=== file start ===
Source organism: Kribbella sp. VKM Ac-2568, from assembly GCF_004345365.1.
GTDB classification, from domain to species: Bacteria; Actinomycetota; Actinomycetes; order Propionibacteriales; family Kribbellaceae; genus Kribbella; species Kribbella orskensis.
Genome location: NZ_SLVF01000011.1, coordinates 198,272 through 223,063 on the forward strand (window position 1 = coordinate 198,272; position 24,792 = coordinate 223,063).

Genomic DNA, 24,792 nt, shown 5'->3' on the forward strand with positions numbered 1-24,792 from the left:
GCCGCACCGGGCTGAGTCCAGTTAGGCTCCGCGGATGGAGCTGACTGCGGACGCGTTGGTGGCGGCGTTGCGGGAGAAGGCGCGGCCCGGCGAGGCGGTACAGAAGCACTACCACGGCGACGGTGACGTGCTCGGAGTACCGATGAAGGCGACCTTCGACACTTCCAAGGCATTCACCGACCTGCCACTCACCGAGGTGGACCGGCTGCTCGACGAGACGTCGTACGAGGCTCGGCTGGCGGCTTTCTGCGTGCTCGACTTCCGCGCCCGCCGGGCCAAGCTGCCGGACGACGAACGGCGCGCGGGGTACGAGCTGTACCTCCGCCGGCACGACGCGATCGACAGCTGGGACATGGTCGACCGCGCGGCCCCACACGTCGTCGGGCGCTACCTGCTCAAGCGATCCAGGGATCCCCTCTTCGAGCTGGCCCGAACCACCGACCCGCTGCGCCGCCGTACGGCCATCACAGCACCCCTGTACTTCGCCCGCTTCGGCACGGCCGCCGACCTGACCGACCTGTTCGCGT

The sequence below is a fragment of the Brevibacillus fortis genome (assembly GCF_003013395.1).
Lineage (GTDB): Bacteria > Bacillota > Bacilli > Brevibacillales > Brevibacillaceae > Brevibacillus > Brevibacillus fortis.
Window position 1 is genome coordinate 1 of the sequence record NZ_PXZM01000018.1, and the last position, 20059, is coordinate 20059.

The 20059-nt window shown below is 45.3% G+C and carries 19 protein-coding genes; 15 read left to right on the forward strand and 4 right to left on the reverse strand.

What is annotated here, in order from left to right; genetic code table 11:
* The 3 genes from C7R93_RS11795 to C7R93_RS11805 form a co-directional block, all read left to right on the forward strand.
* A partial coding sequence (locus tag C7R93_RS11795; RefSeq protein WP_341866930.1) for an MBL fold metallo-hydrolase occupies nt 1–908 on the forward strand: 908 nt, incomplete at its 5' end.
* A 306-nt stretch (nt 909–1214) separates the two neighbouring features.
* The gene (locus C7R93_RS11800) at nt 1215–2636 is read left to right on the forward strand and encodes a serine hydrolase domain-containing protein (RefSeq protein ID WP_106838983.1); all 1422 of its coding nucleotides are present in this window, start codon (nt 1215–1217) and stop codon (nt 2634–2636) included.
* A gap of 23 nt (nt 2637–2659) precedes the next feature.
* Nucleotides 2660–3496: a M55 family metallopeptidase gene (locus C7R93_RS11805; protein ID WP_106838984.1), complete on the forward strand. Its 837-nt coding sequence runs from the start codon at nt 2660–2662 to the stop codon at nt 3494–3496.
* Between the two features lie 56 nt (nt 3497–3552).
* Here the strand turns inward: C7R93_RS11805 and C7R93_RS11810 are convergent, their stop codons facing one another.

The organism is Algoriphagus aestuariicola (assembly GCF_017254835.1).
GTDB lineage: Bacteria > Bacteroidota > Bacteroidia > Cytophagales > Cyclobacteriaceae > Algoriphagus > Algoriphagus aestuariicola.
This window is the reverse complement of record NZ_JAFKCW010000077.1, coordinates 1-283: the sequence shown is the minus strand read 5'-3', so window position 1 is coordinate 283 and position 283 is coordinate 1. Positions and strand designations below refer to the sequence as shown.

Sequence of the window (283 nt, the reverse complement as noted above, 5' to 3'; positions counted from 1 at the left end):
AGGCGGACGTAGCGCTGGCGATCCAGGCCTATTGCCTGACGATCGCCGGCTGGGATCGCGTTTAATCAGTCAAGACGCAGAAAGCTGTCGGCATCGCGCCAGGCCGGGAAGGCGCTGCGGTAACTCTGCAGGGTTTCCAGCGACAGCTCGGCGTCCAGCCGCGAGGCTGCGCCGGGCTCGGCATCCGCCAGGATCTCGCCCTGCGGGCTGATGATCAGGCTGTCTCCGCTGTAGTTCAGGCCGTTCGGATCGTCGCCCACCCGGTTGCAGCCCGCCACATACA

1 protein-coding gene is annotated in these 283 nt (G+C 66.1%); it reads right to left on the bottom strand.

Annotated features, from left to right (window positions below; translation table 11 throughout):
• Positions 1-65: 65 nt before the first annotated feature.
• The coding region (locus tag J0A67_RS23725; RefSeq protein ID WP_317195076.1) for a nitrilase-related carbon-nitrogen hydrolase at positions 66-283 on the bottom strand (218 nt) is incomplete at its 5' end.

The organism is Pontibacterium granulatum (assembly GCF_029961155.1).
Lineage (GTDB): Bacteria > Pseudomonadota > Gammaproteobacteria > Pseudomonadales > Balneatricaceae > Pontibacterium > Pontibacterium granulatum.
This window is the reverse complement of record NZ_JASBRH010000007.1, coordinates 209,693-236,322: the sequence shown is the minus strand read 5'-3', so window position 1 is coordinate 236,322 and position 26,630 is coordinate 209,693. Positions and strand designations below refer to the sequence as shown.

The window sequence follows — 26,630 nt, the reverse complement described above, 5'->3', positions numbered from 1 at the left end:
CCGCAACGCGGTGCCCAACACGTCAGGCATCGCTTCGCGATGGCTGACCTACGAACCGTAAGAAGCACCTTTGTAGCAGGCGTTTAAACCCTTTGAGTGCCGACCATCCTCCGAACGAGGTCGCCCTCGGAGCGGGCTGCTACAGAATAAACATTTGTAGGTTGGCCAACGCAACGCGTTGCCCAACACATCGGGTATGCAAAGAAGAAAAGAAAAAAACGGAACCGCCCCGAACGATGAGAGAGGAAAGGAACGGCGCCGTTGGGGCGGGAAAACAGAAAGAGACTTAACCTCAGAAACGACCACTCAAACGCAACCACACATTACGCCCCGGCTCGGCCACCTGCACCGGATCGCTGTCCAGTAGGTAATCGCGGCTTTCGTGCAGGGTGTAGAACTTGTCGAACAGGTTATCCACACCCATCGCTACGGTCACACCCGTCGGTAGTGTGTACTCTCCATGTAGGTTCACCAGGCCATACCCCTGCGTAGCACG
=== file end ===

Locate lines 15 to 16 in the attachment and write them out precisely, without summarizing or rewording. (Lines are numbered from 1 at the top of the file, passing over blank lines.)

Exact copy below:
* A gap of 23 nt (nt 2637–2659) precedes the next feature.
* Nucleotides 2660–3496: a M55 family metallopeptidase gene (locus C7R93_RS11805; protein ID WP_106838984.1), complete on the forward strand. Its 837-nt coding sequence runs from the start codon at nt 2660–2662 to the stop codon at nt 3494–3496.